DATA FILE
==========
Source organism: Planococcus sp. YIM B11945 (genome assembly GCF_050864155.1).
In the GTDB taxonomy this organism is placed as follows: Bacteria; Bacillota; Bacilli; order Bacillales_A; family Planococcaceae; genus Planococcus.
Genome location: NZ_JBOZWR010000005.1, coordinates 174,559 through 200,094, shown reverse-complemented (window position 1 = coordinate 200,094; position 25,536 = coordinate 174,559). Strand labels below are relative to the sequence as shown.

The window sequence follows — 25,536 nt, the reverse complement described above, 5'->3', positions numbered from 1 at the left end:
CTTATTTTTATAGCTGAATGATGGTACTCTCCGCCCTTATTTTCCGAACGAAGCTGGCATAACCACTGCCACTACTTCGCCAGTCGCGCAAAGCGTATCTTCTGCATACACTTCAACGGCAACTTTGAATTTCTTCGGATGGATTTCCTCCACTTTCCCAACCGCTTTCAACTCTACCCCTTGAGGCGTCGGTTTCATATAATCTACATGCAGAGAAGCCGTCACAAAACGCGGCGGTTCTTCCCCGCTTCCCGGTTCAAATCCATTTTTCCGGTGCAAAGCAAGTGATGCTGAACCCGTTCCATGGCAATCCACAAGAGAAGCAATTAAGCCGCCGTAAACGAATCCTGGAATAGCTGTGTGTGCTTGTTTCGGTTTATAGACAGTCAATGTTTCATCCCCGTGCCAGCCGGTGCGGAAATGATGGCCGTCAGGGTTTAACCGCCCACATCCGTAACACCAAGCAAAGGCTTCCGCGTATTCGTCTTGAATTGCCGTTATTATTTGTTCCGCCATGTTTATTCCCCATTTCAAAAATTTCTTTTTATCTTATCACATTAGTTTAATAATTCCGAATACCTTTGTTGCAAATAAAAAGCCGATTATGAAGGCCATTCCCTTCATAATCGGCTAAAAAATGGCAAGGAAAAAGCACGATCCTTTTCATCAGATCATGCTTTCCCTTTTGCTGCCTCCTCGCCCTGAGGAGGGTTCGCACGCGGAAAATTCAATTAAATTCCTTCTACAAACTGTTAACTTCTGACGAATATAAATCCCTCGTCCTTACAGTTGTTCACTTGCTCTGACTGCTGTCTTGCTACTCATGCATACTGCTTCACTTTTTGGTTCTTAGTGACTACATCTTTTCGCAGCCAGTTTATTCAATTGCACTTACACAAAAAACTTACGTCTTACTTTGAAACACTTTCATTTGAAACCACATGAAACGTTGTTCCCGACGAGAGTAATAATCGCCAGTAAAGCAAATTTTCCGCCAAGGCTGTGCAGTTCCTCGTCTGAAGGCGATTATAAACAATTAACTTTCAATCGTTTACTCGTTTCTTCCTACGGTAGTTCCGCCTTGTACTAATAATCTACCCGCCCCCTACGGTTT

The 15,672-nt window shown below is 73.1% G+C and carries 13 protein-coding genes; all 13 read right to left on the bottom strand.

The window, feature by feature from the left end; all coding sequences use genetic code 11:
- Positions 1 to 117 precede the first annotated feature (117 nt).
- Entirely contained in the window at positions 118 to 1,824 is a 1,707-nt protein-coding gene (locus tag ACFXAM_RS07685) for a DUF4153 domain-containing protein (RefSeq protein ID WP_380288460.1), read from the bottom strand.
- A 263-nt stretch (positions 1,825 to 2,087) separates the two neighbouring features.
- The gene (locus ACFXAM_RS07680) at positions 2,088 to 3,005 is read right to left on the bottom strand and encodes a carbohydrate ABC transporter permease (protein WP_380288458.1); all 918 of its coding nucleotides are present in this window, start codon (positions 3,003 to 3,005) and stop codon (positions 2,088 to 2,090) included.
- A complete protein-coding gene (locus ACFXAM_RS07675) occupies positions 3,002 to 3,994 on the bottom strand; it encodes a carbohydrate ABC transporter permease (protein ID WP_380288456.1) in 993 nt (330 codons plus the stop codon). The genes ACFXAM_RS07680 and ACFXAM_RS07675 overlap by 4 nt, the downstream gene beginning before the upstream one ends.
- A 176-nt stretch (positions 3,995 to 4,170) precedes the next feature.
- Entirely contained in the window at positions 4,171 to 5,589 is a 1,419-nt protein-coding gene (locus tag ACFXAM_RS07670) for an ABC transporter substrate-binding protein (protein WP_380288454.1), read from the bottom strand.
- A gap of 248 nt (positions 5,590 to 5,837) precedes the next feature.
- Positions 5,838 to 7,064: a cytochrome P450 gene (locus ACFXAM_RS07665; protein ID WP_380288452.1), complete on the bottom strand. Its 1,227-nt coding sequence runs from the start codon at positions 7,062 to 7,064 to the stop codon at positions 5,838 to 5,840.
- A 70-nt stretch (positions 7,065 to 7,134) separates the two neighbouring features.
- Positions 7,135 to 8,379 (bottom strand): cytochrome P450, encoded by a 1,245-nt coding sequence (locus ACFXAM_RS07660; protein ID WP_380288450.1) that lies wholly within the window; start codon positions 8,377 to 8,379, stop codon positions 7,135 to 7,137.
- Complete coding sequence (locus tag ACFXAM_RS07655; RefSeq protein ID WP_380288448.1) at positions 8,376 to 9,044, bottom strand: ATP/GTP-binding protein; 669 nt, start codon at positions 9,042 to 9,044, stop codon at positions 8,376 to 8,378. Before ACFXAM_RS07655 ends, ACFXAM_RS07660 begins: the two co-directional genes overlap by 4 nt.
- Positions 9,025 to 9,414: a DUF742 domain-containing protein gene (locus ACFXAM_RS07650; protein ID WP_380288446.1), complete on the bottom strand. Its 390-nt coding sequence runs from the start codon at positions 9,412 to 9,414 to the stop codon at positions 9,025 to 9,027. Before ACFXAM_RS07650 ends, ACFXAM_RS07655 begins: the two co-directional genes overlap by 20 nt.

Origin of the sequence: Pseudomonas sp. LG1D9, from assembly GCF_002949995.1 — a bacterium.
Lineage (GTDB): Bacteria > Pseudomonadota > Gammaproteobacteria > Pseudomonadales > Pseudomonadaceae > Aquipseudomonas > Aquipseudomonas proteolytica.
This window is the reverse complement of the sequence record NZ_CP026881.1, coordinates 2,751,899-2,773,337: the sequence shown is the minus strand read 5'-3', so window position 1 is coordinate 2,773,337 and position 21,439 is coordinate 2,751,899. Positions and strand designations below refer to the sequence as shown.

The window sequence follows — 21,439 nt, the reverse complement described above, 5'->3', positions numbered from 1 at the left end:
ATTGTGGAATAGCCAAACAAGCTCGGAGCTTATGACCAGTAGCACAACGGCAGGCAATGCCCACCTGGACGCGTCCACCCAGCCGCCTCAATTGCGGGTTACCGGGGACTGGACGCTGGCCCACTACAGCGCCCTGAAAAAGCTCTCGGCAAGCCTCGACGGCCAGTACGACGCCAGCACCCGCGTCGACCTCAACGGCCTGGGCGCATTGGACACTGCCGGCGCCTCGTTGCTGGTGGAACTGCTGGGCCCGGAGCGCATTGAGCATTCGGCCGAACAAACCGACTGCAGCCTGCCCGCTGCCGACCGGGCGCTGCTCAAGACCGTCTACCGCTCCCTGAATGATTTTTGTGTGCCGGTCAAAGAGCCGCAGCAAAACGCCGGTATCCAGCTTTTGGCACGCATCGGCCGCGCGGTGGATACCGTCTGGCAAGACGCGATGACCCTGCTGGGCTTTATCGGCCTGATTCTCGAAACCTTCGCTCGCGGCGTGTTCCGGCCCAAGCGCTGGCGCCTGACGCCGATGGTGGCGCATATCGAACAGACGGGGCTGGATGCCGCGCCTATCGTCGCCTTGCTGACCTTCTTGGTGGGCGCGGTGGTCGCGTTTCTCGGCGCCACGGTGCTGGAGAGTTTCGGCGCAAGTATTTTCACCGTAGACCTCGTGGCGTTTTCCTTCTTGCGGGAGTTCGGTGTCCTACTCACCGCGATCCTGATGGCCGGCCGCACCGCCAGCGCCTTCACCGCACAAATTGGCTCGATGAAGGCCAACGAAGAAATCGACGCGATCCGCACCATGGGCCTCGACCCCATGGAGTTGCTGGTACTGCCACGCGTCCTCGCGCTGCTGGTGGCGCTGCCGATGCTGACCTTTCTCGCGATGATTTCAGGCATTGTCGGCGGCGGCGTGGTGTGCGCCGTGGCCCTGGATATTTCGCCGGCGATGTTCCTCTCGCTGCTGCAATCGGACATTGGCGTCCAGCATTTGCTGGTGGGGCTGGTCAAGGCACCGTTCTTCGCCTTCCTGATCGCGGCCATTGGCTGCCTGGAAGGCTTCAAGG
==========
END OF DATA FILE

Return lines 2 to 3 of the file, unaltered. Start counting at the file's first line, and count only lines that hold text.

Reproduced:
In the GTDB taxonomy this organism is placed as follows: Bacteria; Bacillota; Bacilli; order Bacillales_A; family Planococcaceae; genus Planococcus.
Genome location: NZ_JBOZWR010000005.1, coordinates 174,559 through 200,094, shown reverse-complemented (window position 1 = coordinate 200,094; position 25,536 = coordinate 174,559). Strand labels below are relative to the sequence as shown.